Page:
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Montana Field Guide

Montana Field Guides

Rough Cocklebur - Xanthium strumarium

Native Species

Global Rank: G5
State Rank: SNA

Agency Status
MNPS Threat Rank:
C-value: 3

External Links

General Description
Stems erect, strigose, 10–100 cm, . Leaf blades cordate-deltate, 2–12 cm long, serrate, sometimes shallowly few-lobed, sparsely short-hispid. Burs 2–4 cm long, 2-beaked, stipitate-glandular (Lesica 2012. Manual of Montana Vascular Plants. BRIT Press. Fort Worth, TX).

Our plants are variety canadense (Mill.) Torr.& A.Gray

Diagnostic Characteristics
Xanthium strumarium is distinguished from spiny clotbur (X. spinosum) by its broader cockleburs, more ovoid leaves on long petioles, and lack of spines.

Species Range

Range Comments
Xanthium strumarium is distributed worldwide (53 degrees north to 33 degrees south latitude) but is most common in the temperate zone (Love and Dansereau 1959). It is a serious weed in Australia, India, South Africa, and the Americas.

There has been considerable controversy regarding the origin of cocklebur. Though first described from Europe, it is probably of American origin (Munz and Keck 1973). Love and Dansereau (1959) suggest that the cocklebur subspecies most abundant in North America (cavanilliesii) originated in Central America. The dates of its introduction to California are not known, but it may be pre-Columbian.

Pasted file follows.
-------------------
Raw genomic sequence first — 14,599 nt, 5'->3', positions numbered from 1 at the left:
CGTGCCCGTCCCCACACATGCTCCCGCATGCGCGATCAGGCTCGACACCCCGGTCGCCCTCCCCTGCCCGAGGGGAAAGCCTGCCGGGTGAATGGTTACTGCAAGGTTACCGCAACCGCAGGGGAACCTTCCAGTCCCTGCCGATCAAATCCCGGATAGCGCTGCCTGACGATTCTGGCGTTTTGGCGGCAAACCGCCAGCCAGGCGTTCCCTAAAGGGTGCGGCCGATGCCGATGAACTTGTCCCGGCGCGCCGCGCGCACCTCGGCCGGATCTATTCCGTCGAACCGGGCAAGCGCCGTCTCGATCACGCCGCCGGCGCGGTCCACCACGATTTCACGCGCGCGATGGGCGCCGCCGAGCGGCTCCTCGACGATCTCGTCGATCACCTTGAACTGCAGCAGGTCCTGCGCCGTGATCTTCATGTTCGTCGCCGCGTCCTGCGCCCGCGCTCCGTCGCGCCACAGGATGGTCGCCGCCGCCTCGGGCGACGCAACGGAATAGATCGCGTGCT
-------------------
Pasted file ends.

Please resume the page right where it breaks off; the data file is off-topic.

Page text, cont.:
Observations in Montana Natural Heritage Program Database
Number of Observations: 78

(Click on the following maps and charts to see full sized version) Map Help and Descriptions
Relative Density



(Observations spanning multiple months or years are excluded from time charts)

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Citation for data on this website:
Rough Cocklebur — Xanthium strumarium.  Montana Field Guide.  .  Retrieved on , from